The mockingbird is also known as a very fierce protector of its environment and its nest. It will swoop down on any predator that ventures too close to its protected area. The mockingbird likes open grassy areas where they search for food or thick thorny shrubs to hide in.

The male likes high perches where he can sing and take care of his territory. In gardens, if there are winter berries around, he loves to spend time in this garden. His diet includes insects, ants, beetles, spiders, grasshoppers, seeds, and berries. 

Thirteen-lined Ground Squirrel 

American Red Squirrel

This cute little animal is found in many states of the USA, and Arkansas is one of them. The thirteen-lined ground squirrel loves open areas with short grass as its habitat. It prefers sandy or loamy soil because it can burrow there and likes to stay away from wooded areas. You will likely see it around golf courses, cemeteries, pastures, and the roadside.

It grows to about 300 mm long. It has alternate longitudinal dark brown and tan stripes extending from the nape of its neck to the base of its tail. The thirteen lines that give it its name consist of either seven broad dark brown stripes alternating with six thin tan bands or seven yellow stripes alternating with six dark brown stripes. It has short ears, and its tail is thin but bushy. It usually sits erect with its head pointed up. These little creatures live to be about seven years.

They are active at midday and on sunny days. They dig burrows to hibernate in – also for nesting. In winter, they put on weight by eating to prepare for the winter months of hibernation. They lose a lot of body weight through hibernation. Carnivores, snakes, and raptors prey on the thirteen-line ground squirrel.

They use scented alarm calls and secretions to communicate with other squirrels. When they meet other squirrels, they touch their noses and lips together. The name Spermophilus means “seed lover,” and it’s true; he loves the seeds of plants and will also enjoy eating crop species like wheat and corn, and it also enjoys grass, and clover. Their predators are snakes and hawks.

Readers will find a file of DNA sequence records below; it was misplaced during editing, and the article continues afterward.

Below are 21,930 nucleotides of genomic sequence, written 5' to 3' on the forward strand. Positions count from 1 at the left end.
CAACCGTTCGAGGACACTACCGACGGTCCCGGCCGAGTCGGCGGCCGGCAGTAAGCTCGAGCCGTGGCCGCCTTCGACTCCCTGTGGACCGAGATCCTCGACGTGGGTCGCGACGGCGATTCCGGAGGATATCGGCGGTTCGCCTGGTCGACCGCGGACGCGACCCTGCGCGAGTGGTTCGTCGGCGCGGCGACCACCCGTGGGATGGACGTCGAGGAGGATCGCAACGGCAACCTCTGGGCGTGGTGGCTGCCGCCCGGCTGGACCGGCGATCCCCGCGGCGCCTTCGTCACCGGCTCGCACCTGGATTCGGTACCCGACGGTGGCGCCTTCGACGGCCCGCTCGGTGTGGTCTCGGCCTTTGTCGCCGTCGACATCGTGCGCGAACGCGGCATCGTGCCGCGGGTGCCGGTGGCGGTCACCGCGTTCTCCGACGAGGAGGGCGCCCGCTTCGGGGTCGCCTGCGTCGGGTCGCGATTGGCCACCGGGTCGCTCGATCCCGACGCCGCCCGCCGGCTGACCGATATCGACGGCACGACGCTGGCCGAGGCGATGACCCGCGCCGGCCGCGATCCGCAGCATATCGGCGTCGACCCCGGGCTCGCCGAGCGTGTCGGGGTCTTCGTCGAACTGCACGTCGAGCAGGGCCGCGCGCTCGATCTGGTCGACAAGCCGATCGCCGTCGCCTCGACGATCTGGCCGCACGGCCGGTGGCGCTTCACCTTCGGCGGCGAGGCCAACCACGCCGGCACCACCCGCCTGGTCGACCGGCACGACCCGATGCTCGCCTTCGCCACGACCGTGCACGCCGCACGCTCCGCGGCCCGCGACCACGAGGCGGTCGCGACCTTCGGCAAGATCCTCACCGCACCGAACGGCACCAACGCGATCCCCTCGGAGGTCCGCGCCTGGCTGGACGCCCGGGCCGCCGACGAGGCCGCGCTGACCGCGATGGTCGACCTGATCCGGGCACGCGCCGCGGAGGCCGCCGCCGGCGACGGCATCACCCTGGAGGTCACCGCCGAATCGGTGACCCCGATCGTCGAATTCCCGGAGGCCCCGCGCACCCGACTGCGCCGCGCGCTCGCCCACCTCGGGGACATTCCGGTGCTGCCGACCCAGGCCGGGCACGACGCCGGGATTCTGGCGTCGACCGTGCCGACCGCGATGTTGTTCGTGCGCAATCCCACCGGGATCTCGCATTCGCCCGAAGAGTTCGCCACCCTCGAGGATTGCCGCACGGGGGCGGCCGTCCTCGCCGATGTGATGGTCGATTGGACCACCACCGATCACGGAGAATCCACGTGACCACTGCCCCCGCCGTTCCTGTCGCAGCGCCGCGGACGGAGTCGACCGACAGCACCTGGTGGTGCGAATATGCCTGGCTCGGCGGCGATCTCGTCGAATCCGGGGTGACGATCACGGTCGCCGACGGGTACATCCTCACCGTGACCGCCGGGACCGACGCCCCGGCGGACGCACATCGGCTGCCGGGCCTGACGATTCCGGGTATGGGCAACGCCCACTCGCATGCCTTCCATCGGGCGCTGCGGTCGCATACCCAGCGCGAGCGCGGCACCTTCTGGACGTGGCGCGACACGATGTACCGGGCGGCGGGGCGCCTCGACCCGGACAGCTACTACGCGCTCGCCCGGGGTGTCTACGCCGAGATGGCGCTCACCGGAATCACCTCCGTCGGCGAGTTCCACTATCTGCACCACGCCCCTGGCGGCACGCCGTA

Western diamond-backed Rattlesnake 


Western diamond-backed rattlesnakes can be found in the Ouachita Mountains and southwestern Ozark highlands of Arkansas. They are very active from April to October, particularly at night during summer. The snake has a heavy-looking body with a triangular-shaped head and two dark diagonal lines on each side of its face.

They run from its eyes to its jaws. Look at the diamond-shaped patterns that run along its back; that’s where it gets its name. It’s not too picky about where its habitat is, as it adapts to deserts, plains, forests, rocky hillsides, and even along the coast.

They feed on birds, lizards, gophers, rabbits, rats, and other animals. They have many predators, not because the predators want to eat them but consider them a threat. They will try to trample the snake when they come upon it. Eagles, hawks, coyotes, bobcats, and foxes will try to eat it as a food source.

These snakes spend the hot daytime hours coiled up in low-growing shrubs or under rocks and use burrows of other animals. In the winter, they retreat into caves or similar places where they hibernate. They can live about 15 years, reaching lengths of 7 feet. 


where to see alligators

Alligators have been around in Arkansas for many years. Once, their numbers were depleted by unregulated hunting and habitat destruction.

They can’t handle the freezing weather. They won’t attack humans as long as you don’t provoke them or try and feed them. During the winter months, alligators don’t eat; they spend their days basking in the sun but don’t get warm enough to digest food. They bask in the sun for hours to trap the heat.

Arkansas Post’s wetland marshes, bayous, and low terrain offer the alligator excellent habitat. Alligators can also be found in the swamps of Millwood State Park. These animals are carnivores, eating invertebrates, fish, frogs, and mammals. They have sharp teeth and powerful jaws that can even crack a turtle’s shell! They also have two large teeth that stick out when their mouth is closed.

They can grow to about 12 feet and weigh as much as 1000 pounds. They have long and powerful tail that helps propel them through the water and uses their webbed feet. They can live to be about 50 years old. They usually hibernate in winter and start rousing around April.

Summary of Animals of Arkansas

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From the mountainous outbacks to the expanses of lowland, Arkansas hosts apex predators, exceptional bird life, alligators, and more wonders.

If you want to read more about all the types of wildlife you can encounter, check out Animals in Pennsylvania and Animals in Oklahoma next!